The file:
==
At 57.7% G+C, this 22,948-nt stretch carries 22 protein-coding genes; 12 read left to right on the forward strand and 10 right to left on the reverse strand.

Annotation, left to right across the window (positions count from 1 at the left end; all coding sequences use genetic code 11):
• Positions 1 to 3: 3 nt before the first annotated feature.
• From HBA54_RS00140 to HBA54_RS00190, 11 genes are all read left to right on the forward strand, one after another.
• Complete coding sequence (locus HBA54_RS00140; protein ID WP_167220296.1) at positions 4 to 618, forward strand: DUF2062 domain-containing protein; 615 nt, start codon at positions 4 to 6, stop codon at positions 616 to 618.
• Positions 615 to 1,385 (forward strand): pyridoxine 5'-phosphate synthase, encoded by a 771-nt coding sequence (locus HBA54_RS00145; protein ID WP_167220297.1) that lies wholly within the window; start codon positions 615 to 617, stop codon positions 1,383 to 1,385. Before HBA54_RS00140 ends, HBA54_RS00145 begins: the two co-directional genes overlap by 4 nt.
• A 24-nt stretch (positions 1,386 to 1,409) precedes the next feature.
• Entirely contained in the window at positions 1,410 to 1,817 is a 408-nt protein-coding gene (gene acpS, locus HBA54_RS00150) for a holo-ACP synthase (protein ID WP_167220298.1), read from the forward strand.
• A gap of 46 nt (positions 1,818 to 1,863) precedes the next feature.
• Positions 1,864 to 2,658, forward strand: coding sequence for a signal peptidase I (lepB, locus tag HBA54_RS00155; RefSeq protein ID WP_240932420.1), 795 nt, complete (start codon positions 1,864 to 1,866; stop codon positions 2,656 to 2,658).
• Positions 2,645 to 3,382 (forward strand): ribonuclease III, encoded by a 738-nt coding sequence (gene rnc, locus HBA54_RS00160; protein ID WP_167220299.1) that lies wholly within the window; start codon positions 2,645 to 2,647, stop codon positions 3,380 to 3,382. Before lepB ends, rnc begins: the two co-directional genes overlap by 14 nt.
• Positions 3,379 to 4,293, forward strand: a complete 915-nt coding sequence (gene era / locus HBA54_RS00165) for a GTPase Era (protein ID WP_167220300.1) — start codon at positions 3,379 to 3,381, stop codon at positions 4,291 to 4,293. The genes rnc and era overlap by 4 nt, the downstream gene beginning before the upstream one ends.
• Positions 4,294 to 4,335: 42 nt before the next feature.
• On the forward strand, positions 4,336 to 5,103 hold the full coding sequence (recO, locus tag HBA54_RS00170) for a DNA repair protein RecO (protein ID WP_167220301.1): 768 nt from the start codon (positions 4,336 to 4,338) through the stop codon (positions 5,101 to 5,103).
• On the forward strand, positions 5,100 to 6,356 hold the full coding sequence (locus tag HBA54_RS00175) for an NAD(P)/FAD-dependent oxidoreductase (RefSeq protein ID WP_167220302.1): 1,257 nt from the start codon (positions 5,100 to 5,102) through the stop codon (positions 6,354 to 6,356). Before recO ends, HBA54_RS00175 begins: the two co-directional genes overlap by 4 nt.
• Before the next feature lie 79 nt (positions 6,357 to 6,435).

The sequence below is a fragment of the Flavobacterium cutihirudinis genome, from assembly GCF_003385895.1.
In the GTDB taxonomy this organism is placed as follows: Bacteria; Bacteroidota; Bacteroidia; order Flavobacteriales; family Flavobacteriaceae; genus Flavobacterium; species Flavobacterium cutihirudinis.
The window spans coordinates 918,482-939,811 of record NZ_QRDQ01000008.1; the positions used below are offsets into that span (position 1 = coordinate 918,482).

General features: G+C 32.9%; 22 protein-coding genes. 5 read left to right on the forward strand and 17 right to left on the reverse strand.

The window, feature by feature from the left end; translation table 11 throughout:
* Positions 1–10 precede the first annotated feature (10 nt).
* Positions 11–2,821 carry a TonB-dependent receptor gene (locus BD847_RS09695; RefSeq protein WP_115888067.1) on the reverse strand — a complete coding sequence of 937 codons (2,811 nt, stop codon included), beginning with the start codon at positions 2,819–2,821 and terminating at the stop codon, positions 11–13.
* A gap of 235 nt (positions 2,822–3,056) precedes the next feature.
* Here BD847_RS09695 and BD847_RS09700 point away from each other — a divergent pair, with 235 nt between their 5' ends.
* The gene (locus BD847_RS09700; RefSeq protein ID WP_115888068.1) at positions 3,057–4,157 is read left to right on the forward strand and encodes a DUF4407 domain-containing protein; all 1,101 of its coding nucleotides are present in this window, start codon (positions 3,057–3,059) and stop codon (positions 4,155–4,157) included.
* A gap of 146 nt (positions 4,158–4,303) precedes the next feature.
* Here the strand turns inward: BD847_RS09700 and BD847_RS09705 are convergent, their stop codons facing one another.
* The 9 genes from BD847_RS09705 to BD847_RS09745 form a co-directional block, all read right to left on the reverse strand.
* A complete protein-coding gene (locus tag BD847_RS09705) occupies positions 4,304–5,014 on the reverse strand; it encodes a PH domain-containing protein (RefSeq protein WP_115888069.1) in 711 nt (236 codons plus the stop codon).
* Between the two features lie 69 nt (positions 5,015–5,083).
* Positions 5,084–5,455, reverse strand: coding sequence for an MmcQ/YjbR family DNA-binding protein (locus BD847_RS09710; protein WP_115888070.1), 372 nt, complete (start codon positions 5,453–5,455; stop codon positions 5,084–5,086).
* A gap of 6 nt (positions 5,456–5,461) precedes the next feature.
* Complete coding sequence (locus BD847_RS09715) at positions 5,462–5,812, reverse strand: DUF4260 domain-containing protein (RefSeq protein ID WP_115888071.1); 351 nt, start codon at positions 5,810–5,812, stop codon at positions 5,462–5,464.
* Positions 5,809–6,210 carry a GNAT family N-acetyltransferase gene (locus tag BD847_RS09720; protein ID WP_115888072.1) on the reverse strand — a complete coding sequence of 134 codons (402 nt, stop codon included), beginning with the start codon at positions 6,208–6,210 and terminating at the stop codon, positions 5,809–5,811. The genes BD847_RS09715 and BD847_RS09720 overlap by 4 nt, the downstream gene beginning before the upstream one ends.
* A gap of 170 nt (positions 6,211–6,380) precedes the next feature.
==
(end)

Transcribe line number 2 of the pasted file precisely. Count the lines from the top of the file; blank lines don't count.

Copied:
Annotation, left to right across the window (positions count from 1 at the left end; all coding sequences use genetic code 11):